NEW YORK—The booming art market continues to fuel record earnings at Sotheby’s, with first- quarter results hitting a high note. Historically the first quarter has been a loss period for the auctioneer because of the seasonal nature of the art market; major art auctions, which take place each May and November, typically register stronger earnings in the second and fourth quarters, respectively. However, in the latest report, for the three months ending March 31, results showed a marked improvement.
Sotheby’s said first-quarter income from continuing operations—a key measure of profitability—was $24.3 million, or 37 cents a share, compared with a loss of $3.9 million or 7 cents a share for the first quarter of 2006. First-quarter revenues were $147.4 million, up 54 percent from the previous year, largely due to higher auction commission revenues.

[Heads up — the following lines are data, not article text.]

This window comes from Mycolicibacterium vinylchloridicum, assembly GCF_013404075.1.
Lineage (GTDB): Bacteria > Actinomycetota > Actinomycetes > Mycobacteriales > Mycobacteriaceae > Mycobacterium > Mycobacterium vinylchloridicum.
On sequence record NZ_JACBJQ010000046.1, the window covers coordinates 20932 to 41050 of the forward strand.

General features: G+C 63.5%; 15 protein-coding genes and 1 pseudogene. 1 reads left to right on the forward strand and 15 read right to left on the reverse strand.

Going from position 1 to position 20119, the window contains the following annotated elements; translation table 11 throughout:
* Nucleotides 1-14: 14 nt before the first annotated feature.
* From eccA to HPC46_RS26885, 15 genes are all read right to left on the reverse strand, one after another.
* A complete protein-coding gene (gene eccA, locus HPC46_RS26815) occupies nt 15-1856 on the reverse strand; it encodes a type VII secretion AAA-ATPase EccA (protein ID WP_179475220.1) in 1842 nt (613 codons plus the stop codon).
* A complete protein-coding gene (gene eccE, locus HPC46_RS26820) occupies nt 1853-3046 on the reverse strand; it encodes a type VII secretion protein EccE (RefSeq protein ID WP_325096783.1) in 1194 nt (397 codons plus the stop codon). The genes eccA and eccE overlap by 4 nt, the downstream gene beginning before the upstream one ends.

Sotheby’s said results were “significantly impacted by a onetime benefit of $20 million related to an insurance recovery” from a life insurance policy covering the late Robert Noortman, an Old Master dealer, whose business Sotheby’s acquired last June (ANL, 6/20/07), but who died unexpectedly in January.
Sotheby’s also realized a $4.8 million gain on the sale of its Billingshurst saleroom property in the U.K. These gains, though, were partially offset by a $15 million “impairment charge related to intangible assets and goodwill of Noortman Master Paintings.”
Without these items, income from continuing operations would have been $16 million, or 25 cents a share, Sotheby’s said.
CEO Bill Ruprecht notes that the house recently opened an office in Beijing and is opening an office in Moscow, as well as “establishing a greater presence in the Middle East so that we can better serve our clients in these increasingly important parts of the global art world.”